UBC Theses and Dissertations

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UBC Theses and Dissertations

Acts, agents and moral assessment Simak, Douglas B.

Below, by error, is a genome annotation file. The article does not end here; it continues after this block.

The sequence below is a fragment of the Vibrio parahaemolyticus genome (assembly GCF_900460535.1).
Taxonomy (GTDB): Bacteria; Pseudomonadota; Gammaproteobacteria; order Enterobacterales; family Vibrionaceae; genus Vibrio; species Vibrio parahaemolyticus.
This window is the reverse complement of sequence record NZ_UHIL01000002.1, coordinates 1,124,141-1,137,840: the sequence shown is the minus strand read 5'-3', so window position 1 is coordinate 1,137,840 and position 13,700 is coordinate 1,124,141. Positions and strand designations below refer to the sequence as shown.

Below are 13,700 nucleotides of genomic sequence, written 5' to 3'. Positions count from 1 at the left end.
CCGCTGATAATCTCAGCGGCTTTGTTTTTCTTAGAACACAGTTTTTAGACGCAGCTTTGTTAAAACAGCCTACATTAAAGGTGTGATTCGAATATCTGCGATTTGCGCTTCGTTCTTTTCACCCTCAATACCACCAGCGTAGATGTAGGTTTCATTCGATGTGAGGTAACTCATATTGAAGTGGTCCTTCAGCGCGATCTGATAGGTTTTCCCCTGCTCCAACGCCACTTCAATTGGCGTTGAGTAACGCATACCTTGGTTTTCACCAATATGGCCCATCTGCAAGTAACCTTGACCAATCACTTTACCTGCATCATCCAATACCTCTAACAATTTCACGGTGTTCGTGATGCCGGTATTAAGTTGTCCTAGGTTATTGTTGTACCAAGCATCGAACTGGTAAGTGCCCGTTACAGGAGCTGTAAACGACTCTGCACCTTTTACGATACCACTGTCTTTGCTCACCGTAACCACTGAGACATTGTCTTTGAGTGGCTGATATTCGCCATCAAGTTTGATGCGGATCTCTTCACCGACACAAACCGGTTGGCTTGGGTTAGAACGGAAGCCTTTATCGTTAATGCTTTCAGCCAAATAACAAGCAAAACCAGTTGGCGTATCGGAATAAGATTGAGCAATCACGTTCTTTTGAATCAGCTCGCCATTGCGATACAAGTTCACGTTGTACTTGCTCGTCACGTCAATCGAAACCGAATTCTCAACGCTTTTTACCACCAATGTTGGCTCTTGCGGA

A perennial problem in moral philosophy concerns the formulation of an acceptable account of 'right action'. Act utilitarianism is one popular account, and much of its initial appeal involves the fact that it is taken to have practical application. However, it is the very attempt to apply act utilitarianism which raises questions about its tenability. These concerns become acute in the face of uncertainty about what constitutes tenability with respect to a moral theory. These issues relate to questions of methodology. One question concerning methodology involves the status of intuitions (in the sense of 'reflective judgements') in assessing moral theories and principles. Chapter one, Moral Methodology and Intuitions, examines the role of intuitions in theory assessment and, in particular, whether it is possible to avoid totally their employment. This question is explored with reference to the views of Peter Singer and John Rawls. The possibility of using the distinction between meta-ethics and normative ethics to avoid reliance on intuitions is considered. Chapter two, A Formulation of AU, utilizes the distinctions among agent, action and motive to present act utilitarianism in the strongest possible light. This involves discussion of whether it is more plausible to understand act utilitarianism in terms of actual or probable consequences. Finding neither account satisfactory, a fundamental question relevant to both models is then explored—what is the purpose of moral classification itself? With certain provisions, however, we return in the end to an actual consequences model for purposes of further exploration. Chapter three, AU and the Issue of Self-defeatingness, examines the issue of whether act utilitarianism is self-defeating. While it is not strictly self-defeating, act utilitarianism does incorporate a certain 'brinkmanship' with valuable moral norms which damages its plausibility. The distinction between decision-making procedures and rightness-making characteristics becomes important at this point. Act utilitarianism's account of moral responsibility seems to reduce the moral agent to a utility conductor and maximizer. Chapter four, The AU Moral Agent: Utility Machine, focuses on this problem, as well as related issues concerning basic values and the acts/omissions distinction. Chapter five, AU and Moral Responsibility, examines Bernard Williams' criticisms of act utilitarianism in terms of its implications for negative responsibility and integrity. Two different interpretations by prominant philosophers of Williams' critical suggestions about utilitarianism and integrity are examined and both are. found to be inadequate. Chapter six, AU and Integrity, explores further the nature of act utilitarianism's threat to integrity. Act utilitarianism's construal of moral agency threatens the personal integrity of the moral agent by requiring the sacrifice of personal projects and commitments, and, with them, the near abandonment of the personal self. Since morality is supposed to be for persons, this is a crippling objection.

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